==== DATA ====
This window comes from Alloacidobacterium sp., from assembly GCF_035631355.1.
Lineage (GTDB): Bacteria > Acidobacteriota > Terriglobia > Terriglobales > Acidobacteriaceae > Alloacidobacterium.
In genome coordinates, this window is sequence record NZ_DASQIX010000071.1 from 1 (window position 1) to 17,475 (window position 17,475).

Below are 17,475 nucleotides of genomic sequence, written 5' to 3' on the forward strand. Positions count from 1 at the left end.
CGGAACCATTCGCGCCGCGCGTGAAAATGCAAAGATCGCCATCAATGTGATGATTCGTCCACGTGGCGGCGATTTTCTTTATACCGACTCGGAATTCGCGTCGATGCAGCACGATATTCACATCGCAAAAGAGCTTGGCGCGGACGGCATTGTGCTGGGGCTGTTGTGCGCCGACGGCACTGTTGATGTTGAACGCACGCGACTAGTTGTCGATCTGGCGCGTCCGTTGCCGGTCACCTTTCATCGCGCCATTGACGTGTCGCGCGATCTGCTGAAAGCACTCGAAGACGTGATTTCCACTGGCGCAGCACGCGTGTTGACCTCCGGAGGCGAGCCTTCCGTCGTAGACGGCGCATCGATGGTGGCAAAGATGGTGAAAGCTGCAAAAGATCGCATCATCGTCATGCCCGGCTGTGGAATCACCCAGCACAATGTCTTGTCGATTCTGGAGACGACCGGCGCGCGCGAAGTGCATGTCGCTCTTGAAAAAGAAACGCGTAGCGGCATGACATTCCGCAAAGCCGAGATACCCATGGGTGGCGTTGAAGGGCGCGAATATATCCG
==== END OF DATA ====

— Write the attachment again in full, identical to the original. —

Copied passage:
This window comes from Alloacidobacterium sp., from assembly GCF_035631355.1.
Lineage (GTDB): Bacteria > Acidobacteriota > Terriglobia > Terriglobales > Acidobacteriaceae > Alloacidobacterium.
In genome coordinates, this window is sequence record NZ_DASQIX010000071.1 from 1 (window position 1) to 17,475 (window position 17,475).

Below are 17,475 nucleotides of genomic sequence, written 5' to 3' on the forward strand. Positions count from 1 at the left end.
CGGAACCATTCGCGCCGCGCGTGAAAATGCAAAGATCGCCATCAATGTGATGATTCGTCCACGTGGCGGCGATTTTCTTTATACCGACTCGGAATTCGCGTCGATGCAGCACGATATTCACATCGCAAAAGAGCTTGGCGCGGACGGCATTGTGCTGGGGCTGTTGTGCGCCGACGGCACTGTTGATGTTGAACGCACGCGACTAGTTGTCGATCTGGCGCGTCCGTTGCCGGTCACCTTTCATCGCGCCATTGACGTGTCGCGCGATCTGCTGAAAGCACTCGAAGACGTGATTTCCACTGGCGCAGCACGCGTGTTGACCTCCGGAGGCGAGCCTTCCGTCGTAGACGGCGCATCGATGGTGGCAAAGATGGTGAAAGCTGCAAAAGATCGCATCATCGTCATGCCCGGCTGTGGAATCACCCAGCACAATGTCTTGTCGATTCTGGAGACGACCGGCGCGCGCGAAGTGCATGTCGCTCTTGAAAAAGAAACGCGTAGCGGCATGACATTCCGCAAAGCCGAGATACCCATGGGTGGCGTTGAAGGGCGCGAATATATCCG